It is no secret that I love teas with a heavy rose note, especially ones that come about it naturally and not by scenting or blending, I am not sure why but of all the various oddball notes that show up in tea rose is the one that seems most magical. The taste of this steep does not change much, the main difference being stronger woody notes and a slightly earthier middle, but wow, the aftertaste on this steep is persistent. I timed it between steeps, how long the rosy aftertaste lingered, it was a full 12 minutes, which was impressive! I was able to get several more steeps out of this tea before it called it quits, while not being the most chocolaty or rich of all the various Dianhongs I chug, it certainly is the most unadulterated rosy which I loved.
This is a complex tea. I get a number of different notes. Fruity, malt, spices, honey, brown sugar, dried fruit and molasses. I also seem to get a chocolate note. This is an interesting and tasty tea that I am just getting around to trying. Bought it with my last order during their sale on oolong. I’m afraid it only got brewed western style. I’m too lazy to brew gongfu at five in the morning when I can’t sleep.
I brewed this once in a 16oz Glass Teavana Perfect Tea Maker/Gravity Steeper with 3 tsp leaf and 190 degree water for 3 min.
Flavors: Brown Sugar, Chocolate, Dried Fruit, Fruity, Honey, Malt, Molasses, Spices
I think I’ve had this a few times but I’m still figuring out the steeping parameters. Tried it yesterday and today with 1 tsp per cup at 90C. At 3 minutes it was kind of bland, but at 4 it was kind of funky.
Should I overleaf? Underleaf? Still not sure.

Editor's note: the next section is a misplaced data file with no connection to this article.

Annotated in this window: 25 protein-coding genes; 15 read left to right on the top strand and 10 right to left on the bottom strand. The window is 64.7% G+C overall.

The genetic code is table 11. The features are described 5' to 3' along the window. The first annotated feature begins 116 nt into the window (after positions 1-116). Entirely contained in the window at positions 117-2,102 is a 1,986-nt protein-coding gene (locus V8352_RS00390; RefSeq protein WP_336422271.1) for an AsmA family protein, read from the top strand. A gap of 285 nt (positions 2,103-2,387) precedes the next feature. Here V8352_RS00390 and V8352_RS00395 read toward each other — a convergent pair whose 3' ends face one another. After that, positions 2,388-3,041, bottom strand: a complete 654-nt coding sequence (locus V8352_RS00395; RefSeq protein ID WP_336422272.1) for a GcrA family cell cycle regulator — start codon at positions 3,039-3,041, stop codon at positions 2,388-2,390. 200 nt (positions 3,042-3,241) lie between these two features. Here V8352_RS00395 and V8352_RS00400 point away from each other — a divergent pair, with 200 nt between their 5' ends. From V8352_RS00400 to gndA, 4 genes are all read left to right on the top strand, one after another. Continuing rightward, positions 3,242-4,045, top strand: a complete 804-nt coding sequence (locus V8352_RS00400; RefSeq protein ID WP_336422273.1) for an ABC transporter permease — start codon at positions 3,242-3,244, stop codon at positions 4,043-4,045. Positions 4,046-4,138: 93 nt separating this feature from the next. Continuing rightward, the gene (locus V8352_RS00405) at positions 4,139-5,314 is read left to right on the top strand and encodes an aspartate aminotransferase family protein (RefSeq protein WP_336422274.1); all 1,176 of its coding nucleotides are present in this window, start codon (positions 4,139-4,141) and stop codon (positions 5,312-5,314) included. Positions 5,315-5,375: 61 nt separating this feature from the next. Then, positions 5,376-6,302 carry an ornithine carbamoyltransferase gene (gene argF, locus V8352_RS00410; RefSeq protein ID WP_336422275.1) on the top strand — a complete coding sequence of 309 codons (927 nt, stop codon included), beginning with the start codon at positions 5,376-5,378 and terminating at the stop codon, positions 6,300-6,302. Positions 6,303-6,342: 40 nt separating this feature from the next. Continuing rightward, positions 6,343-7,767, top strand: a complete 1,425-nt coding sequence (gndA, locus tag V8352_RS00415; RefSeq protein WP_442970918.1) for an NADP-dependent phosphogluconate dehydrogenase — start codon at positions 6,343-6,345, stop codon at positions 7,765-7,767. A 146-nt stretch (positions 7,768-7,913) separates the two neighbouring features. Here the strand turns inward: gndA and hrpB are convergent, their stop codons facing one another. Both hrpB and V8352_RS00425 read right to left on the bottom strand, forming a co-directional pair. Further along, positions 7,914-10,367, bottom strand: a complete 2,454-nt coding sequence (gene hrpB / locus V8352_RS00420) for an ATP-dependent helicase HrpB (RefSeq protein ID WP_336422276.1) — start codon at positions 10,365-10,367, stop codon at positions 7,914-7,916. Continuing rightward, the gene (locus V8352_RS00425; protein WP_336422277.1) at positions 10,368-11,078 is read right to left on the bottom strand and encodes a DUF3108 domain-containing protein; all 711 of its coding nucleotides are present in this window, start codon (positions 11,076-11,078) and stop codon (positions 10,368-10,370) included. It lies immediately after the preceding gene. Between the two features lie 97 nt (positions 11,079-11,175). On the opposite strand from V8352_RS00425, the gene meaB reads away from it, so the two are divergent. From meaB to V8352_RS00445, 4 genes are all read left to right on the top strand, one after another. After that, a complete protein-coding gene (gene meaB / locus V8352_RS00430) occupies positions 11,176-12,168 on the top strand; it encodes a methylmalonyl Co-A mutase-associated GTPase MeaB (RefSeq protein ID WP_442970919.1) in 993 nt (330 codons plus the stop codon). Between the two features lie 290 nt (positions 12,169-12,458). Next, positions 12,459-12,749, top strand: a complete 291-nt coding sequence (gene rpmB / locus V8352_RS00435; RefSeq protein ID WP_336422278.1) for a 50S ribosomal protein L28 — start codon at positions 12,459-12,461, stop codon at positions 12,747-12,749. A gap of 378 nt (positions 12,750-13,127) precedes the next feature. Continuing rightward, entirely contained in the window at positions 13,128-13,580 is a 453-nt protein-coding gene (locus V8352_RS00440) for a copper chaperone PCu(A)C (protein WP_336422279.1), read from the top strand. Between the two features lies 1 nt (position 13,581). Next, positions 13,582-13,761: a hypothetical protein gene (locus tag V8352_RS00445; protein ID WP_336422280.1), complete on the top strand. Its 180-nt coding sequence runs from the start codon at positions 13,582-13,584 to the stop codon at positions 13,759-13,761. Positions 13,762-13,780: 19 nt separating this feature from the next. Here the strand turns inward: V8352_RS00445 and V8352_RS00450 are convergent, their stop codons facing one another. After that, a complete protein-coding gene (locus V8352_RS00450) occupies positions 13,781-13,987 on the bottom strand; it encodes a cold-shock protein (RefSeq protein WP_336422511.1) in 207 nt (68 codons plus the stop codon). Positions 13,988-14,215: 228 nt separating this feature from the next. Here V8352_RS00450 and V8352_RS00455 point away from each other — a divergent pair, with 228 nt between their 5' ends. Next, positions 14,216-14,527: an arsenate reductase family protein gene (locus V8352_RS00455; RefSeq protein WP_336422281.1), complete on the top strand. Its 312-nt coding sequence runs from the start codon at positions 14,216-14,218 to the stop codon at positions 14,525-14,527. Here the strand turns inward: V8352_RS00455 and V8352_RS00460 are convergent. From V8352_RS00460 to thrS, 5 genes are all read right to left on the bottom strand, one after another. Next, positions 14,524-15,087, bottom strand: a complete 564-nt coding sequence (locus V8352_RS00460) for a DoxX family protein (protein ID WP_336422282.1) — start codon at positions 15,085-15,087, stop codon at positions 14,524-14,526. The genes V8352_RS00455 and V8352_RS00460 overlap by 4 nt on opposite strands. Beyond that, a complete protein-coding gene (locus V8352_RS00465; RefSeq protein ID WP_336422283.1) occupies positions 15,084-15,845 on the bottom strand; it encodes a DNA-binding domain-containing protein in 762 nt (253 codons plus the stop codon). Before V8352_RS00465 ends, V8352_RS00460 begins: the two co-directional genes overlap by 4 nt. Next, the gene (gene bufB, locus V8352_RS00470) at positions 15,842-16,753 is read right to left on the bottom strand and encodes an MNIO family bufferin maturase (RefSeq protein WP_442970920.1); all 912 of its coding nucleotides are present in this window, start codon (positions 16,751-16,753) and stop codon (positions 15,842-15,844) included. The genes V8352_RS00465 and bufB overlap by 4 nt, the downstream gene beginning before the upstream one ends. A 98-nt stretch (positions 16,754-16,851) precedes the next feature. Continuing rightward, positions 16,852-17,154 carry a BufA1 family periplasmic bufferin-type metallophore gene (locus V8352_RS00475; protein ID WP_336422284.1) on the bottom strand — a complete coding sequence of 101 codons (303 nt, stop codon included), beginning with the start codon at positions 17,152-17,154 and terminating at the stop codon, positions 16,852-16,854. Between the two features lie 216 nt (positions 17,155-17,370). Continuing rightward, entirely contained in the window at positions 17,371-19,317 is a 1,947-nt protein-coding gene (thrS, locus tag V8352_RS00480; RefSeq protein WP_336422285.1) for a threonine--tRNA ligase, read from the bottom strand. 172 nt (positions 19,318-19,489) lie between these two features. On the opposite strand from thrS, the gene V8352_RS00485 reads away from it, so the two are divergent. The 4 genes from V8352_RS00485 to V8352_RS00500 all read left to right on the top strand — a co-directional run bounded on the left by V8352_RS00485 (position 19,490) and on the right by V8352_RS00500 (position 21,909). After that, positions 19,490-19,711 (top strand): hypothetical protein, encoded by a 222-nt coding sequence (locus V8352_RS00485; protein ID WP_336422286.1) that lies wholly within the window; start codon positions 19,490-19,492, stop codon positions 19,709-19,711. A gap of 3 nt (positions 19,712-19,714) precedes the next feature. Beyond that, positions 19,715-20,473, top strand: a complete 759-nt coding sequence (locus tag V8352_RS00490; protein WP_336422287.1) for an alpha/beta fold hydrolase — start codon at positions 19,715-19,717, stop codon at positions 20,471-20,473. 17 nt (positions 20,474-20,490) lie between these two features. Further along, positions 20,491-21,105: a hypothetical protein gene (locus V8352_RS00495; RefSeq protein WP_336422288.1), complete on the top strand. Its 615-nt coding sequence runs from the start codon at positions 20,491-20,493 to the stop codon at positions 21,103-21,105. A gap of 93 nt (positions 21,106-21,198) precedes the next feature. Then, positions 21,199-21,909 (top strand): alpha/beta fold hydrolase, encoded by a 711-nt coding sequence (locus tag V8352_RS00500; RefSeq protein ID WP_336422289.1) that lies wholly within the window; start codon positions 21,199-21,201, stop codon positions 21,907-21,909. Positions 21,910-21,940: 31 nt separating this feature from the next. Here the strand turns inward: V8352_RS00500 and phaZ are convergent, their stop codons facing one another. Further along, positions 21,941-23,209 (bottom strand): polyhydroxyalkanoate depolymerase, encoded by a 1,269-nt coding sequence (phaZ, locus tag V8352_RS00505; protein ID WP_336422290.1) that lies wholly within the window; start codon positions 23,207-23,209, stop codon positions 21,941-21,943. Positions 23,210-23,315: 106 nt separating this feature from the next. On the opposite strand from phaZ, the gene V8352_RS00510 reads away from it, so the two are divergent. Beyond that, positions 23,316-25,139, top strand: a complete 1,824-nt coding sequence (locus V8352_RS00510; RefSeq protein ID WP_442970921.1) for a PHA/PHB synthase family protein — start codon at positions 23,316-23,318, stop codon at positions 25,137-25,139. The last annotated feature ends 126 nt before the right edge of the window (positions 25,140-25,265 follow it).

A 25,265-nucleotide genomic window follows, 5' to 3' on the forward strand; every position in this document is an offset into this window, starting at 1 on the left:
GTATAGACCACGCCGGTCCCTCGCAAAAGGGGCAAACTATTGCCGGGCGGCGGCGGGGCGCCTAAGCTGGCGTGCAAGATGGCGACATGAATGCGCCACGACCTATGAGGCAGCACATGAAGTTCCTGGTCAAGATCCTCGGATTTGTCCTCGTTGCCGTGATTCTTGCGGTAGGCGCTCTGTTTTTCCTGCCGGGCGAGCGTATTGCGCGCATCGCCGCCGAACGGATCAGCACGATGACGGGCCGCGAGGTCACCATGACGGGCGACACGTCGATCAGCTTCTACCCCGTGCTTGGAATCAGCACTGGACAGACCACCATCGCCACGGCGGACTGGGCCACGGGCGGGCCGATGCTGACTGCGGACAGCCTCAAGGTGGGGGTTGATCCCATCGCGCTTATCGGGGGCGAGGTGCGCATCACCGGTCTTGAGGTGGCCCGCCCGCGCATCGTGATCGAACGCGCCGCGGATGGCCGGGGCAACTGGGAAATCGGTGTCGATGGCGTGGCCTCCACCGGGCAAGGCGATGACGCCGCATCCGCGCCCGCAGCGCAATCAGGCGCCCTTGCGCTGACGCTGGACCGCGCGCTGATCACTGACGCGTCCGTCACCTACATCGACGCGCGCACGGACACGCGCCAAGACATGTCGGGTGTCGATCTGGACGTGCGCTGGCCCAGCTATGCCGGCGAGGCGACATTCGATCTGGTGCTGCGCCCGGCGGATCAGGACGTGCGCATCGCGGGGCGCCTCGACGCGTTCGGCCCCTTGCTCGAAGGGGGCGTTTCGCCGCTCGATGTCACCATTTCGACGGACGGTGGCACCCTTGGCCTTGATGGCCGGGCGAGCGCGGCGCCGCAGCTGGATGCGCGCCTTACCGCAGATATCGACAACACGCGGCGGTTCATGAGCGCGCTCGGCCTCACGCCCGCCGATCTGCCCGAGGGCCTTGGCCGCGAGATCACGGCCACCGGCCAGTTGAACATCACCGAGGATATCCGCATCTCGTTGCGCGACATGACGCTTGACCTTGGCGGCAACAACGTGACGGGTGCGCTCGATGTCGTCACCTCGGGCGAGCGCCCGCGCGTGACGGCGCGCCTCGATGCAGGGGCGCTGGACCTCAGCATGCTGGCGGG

I like the smell of the dry leaf though – it’s got a chocolaty note that reminds me of Jin Jun Mei.
Another sample from Angel at Teavivre, for which I am phenomenally grateful.
So, catching up with writing up the teas once more, I find myself coming to my notes on this one. I brewed it in a gaiwan for a change and felt the extra effort was well worth it.
Upon adding water to the leaf I was immediately hit by a waft of malt and raisins, and the resultant liquor was very dark. It tasted primarily of malt and raisins with a pleasing bitterness at the back of the throat. Apart from this bitterness, the main experience was smooth and mellow, developing more rounded fruity notes as it cooled. There was a hint of winter berries in the colder brew supported by notes of allspice that gave it a Christmassy feel. The aftertaste was thick and sweet. Overall, yet another tea that I would be happy to have in my cupboard in quantity.
Flavors: Fruity, Malt, Raisins, Spices
Thanks to Angel at teavivre for this free sample! I didn’t log my first cup of this apparently and didn’t pay a ton of attention to my cup this morning lol so I will write a more detailed note later! This was fruity, malty, a bit sweet, and really good. A good feeling after drinking it and it wasn’t a heavy black tea. So far, yum! And yes, a more detailed note later :)
Another delicious haute black from China. It’s somewhat hard to believe how the flood of mediocrity coming out of that land permanently tarnished our expectations regarding all things Chinese. Fortunately, worthy companies such as Teavivre are working hard to dispel the negative stereotypes…
I have not always been thrilled with Dian Hong teas, but the key words here appear to be ancient wild tree. Very tasty indeed—both the first and the second infusion. This is the sort of fine black tea which makes one wonder why in the world anyone would ever have thought to add flavors or cream…